Liu, Shuang (2013-05). Phylogeographic Patterns of the Intertidal Isopods Excirolana braziliensis and Excirolana mayana (Isopoda: Cirolanidae). Master's Thesis. Thesis uri icon

abstract

  • Cryptic species complexes are common in many marine groups. Recent phylogeographic studies in the megadiverse Gulf of California basin have found high levels of cryptic allopatric genetic differentiation in supralittoral isopods. Long standing isolation among populations of these isopods appears to stem from biological characteristics that severely limit their dispersal potential, such as direct development (i.e., lacking a larval stage), as well as a strong association to specific intertidal patchy habitats. Studies of other intertidal isopods have the potential to reveal high levels of cryptic allopatric genetic differentiation. This study examined phylogeographic patterns of intertidal isopods of the genus Excirolana distributed in the Gulf of California. Adults of these isopods are distributed at the highest tidal levels, and phylogeographic studies of Excirolana in Panama and Chile have shown restricted gene flow among populations separated by relatively short distances. Excirolana samples were collected across the Gulf of California, as well as from the Atlantic and Pacific coasts of South and Central America, and from several Caribbean islands; encompassing most of the geographic range for the Excirolana species reported in the Gulf of California. Sequences of DNA fragments from four mitochondrial genes were obtained, and phylogenetic analyses with Maximum Likelihood and Bayesian methods were conducted. Diagnostic morphological characteristics were examined to determine whether individuals corresponded with any of the three species reported in the Gulf of California: E. braziliensis; E. mayana; and E. chamensis. Isopods with morphological characteristics of E. braziliensis and E. mayana were found. In general, relatively low genetic diversity was observed within localities. Phylogenetic analyses indicate that samples with the morphology of E. braziliensis formed a well-supported clade, whereas individuals with the E. mayana morphology formed another well-supported clade. Highly divergent lineages were observed within each of these clades, suggesting they represent cryptic species complexes. In the Gulf of California, several regional clades and subclades of Excirolana exhibit similar distributions to those of several clades within the supralittoral isopods Ligia and Tylos. This study allows a better understanding on the phylogenetic relationships, phylogeographic patterns, and diversity of Excirolana in the Gulf of California, and the Americas in general.
  • Cryptic species complexes are common in many marine groups. Recent phylogeographic studies in the megadiverse Gulf of California basin have found high levels of cryptic allopatric genetic differentiation in supralittoral isopods. Long standing isolation among populations of these isopods appears to stem from biological characteristics that severely limit their dispersal potential, such as direct development (i.e., lacking a larval stage), as well as a strong association to specific intertidal patchy habitats. Studies of other intertidal isopods have the potential to reveal high levels of cryptic allopatric genetic differentiation. This study examined phylogeographic patterns of intertidal isopods of the genus Excirolana distributed in the Gulf of California. Adults of these isopods are distributed at the highest tidal levels, and phylogeographic studies of Excirolana in Panama and Chile have shown restricted gene flow among populations separated by relatively short distances.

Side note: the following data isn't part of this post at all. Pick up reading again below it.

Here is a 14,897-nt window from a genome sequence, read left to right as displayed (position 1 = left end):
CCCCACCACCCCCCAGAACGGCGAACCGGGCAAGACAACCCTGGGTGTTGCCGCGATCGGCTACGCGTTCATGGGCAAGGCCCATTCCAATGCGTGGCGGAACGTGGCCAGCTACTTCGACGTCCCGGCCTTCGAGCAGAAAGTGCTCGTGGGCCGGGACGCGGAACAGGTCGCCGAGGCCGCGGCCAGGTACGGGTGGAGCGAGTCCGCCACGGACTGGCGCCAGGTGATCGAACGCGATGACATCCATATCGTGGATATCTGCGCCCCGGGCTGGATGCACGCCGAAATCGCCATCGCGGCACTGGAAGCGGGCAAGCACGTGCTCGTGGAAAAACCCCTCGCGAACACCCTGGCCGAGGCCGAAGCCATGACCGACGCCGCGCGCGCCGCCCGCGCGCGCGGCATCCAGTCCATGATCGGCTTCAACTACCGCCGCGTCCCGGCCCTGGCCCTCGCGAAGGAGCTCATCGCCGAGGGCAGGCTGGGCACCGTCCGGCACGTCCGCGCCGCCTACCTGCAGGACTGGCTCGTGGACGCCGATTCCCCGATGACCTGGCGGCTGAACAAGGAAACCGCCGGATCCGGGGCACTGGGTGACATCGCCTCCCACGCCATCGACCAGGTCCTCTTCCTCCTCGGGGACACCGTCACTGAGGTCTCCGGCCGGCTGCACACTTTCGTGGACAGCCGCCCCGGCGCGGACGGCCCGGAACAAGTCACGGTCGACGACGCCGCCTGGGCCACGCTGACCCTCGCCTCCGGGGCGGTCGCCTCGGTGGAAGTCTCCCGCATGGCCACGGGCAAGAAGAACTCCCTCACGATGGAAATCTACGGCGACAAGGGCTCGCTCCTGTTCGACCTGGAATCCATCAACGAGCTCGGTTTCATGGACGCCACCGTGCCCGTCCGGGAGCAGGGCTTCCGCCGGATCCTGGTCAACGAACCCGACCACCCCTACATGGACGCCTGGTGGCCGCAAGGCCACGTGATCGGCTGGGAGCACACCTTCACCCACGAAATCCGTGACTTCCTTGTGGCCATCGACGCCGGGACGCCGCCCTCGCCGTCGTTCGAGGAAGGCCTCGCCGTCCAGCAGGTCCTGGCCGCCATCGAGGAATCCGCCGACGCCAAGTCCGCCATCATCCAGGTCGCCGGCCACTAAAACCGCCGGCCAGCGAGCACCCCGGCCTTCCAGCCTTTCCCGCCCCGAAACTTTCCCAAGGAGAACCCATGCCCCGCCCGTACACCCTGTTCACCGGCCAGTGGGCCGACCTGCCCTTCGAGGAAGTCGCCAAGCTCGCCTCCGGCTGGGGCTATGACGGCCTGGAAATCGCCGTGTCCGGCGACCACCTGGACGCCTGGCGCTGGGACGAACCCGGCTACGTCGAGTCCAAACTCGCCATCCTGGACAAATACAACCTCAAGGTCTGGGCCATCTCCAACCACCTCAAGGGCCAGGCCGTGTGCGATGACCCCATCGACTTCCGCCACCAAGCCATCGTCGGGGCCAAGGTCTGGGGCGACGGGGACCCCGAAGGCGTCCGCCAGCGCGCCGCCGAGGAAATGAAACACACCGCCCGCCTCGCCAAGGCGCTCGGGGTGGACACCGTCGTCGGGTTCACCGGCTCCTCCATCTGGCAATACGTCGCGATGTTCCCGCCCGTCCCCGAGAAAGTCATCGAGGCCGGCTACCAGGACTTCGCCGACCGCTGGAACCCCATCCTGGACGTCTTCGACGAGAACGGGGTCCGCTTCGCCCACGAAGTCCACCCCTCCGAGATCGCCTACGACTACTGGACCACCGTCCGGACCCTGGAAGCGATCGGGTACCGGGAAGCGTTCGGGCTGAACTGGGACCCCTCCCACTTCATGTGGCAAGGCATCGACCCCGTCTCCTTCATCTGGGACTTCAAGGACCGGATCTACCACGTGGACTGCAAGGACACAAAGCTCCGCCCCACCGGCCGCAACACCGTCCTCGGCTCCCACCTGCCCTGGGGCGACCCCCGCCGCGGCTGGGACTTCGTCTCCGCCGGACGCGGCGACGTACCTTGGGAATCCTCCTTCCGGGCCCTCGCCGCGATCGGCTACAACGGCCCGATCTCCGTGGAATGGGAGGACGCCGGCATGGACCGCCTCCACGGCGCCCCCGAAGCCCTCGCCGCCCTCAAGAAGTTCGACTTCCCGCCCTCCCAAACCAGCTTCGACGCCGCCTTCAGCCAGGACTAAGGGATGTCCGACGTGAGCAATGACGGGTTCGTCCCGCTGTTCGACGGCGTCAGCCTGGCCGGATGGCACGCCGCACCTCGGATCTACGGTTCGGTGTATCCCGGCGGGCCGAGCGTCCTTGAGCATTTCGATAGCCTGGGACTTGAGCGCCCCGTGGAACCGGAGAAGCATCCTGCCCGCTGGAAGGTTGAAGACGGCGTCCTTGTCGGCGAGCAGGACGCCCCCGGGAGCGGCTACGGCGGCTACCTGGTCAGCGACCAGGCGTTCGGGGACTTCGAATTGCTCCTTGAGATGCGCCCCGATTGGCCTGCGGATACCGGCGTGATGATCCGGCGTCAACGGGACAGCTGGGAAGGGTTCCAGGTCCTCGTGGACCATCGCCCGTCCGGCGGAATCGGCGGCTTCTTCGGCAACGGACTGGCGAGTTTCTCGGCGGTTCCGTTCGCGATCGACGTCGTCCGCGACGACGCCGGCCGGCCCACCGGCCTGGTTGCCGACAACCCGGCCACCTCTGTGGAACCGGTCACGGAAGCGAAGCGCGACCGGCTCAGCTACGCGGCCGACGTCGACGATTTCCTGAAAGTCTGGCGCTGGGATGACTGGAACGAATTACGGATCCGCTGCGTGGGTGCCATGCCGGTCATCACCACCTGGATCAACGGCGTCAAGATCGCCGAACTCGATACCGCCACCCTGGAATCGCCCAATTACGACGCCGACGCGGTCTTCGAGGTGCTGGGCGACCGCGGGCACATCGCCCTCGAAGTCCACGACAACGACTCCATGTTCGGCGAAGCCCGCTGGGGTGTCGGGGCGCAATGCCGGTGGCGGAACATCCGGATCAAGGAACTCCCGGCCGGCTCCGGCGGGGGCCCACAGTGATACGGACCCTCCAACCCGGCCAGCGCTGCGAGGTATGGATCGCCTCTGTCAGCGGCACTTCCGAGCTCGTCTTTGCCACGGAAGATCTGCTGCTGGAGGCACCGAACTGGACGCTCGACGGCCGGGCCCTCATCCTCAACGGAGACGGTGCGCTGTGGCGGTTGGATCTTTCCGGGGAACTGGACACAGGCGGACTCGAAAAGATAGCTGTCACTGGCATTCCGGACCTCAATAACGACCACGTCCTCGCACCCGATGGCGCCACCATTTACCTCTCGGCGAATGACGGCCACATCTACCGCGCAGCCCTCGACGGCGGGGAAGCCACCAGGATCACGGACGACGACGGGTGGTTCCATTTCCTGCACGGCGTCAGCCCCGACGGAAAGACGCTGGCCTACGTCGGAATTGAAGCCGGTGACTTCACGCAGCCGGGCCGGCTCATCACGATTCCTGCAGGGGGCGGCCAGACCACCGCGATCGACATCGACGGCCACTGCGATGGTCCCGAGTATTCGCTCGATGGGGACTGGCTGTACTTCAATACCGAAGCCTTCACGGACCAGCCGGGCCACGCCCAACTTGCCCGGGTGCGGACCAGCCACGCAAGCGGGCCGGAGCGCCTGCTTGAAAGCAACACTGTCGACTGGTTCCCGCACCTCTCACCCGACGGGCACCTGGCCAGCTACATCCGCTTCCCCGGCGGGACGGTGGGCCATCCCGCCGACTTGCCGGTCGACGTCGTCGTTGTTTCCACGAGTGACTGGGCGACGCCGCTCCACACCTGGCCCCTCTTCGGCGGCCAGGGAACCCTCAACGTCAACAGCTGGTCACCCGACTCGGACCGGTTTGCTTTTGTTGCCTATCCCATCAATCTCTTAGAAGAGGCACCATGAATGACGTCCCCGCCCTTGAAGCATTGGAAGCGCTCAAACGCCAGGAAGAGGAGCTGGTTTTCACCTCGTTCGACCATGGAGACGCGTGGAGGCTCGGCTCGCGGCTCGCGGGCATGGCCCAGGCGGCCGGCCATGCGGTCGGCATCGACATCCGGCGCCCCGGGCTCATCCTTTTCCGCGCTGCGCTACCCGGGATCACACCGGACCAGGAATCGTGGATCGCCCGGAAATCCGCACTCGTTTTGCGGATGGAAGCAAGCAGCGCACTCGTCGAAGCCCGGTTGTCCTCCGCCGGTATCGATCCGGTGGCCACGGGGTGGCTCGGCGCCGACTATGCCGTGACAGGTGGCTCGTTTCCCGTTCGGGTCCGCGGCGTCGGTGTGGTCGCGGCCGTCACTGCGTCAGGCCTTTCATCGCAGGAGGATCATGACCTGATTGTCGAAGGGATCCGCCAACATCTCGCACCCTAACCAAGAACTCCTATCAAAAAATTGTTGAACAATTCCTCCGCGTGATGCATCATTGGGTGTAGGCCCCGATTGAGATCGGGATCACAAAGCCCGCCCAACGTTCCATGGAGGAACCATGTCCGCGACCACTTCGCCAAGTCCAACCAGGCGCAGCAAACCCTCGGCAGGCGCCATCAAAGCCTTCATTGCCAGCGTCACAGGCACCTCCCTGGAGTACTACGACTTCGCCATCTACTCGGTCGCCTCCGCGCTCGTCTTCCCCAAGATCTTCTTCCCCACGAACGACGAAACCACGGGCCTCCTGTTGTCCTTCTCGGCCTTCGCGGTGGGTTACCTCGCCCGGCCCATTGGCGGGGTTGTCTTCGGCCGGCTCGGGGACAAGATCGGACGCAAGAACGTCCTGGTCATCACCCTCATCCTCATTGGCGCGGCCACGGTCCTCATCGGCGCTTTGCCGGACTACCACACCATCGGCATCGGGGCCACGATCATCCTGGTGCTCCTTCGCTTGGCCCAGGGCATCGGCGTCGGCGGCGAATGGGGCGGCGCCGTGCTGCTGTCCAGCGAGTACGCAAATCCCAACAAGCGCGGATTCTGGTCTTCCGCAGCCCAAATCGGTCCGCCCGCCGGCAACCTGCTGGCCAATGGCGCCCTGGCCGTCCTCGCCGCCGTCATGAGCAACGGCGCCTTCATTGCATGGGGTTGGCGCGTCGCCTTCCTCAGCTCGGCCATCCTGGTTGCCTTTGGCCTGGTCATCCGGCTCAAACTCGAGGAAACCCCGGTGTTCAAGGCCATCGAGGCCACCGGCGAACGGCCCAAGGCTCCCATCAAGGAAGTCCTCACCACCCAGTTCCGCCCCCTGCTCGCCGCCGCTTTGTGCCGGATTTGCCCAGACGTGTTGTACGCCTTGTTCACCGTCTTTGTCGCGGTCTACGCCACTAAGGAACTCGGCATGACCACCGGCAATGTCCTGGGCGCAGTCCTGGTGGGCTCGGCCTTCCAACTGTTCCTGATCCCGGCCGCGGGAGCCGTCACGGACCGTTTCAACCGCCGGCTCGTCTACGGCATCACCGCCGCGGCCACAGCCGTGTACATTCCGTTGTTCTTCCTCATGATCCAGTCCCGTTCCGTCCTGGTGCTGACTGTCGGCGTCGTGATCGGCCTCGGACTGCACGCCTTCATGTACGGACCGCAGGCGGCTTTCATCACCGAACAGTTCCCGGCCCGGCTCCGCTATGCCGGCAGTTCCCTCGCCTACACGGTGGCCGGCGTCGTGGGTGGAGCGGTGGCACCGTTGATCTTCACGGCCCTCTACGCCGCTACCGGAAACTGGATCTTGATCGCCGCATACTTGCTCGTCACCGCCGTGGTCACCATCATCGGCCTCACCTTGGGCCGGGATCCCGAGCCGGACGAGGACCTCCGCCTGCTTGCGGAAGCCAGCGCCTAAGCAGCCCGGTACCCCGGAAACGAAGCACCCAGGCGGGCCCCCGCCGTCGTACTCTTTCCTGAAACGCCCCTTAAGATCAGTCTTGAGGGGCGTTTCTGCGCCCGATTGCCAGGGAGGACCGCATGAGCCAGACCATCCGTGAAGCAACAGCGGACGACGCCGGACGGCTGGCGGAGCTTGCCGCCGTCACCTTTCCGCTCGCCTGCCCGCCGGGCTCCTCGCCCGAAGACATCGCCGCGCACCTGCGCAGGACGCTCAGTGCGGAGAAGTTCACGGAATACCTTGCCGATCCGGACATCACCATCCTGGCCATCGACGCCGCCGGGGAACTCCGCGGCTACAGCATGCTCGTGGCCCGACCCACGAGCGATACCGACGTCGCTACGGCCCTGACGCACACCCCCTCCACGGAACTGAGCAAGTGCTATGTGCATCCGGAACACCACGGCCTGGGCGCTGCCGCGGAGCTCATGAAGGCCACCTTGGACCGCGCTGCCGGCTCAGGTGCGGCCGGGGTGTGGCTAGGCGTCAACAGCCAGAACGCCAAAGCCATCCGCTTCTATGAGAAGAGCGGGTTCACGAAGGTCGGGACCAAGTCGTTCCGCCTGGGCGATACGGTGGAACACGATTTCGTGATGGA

Excirolana samples were collected across the Gulf of California, as well as from the Atlantic and Pacific coasts of South and Central America, and from several Caribbean islands; encompassing most of the geographic range for the Excirolana species reported in the Gulf of California. Sequences of DNA fragments from four mitochondrial genes were obtained, and phylogenetic analyses with Maximum Likelihood and Bayesian methods were conducted. Diagnostic morphological characteristics were examined to determine whether individuals corresponded with any of the three species reported in the Gulf of California: E. braziliensis; E. mayana; and E. chamensis.

    Isopods with morphological characteristics of E. braziliensis and E. mayana were found. In general, relatively low genetic diversity was observed within localities. Phylogenetic analyses indicate that samples with the morphology of E. braziliensis formed a well-supported clade, whereas individuals with the E. mayana morphology formed another well-supported clade. Highly divergent lineages were observed within each of these clades, suggesting they represent cryptic species complexes. In the Gulf of California, several regional clades and subclades of Excirolana exhibit similar distributions to those of several clades within the supralittoral isopods Ligia and Tylos. This study allows a better understanding on the phylogenetic relationships, phylogeographic patterns, and diversity of Excirolana in the Gulf of California, and the Americas in general.

publication date

  • May 2013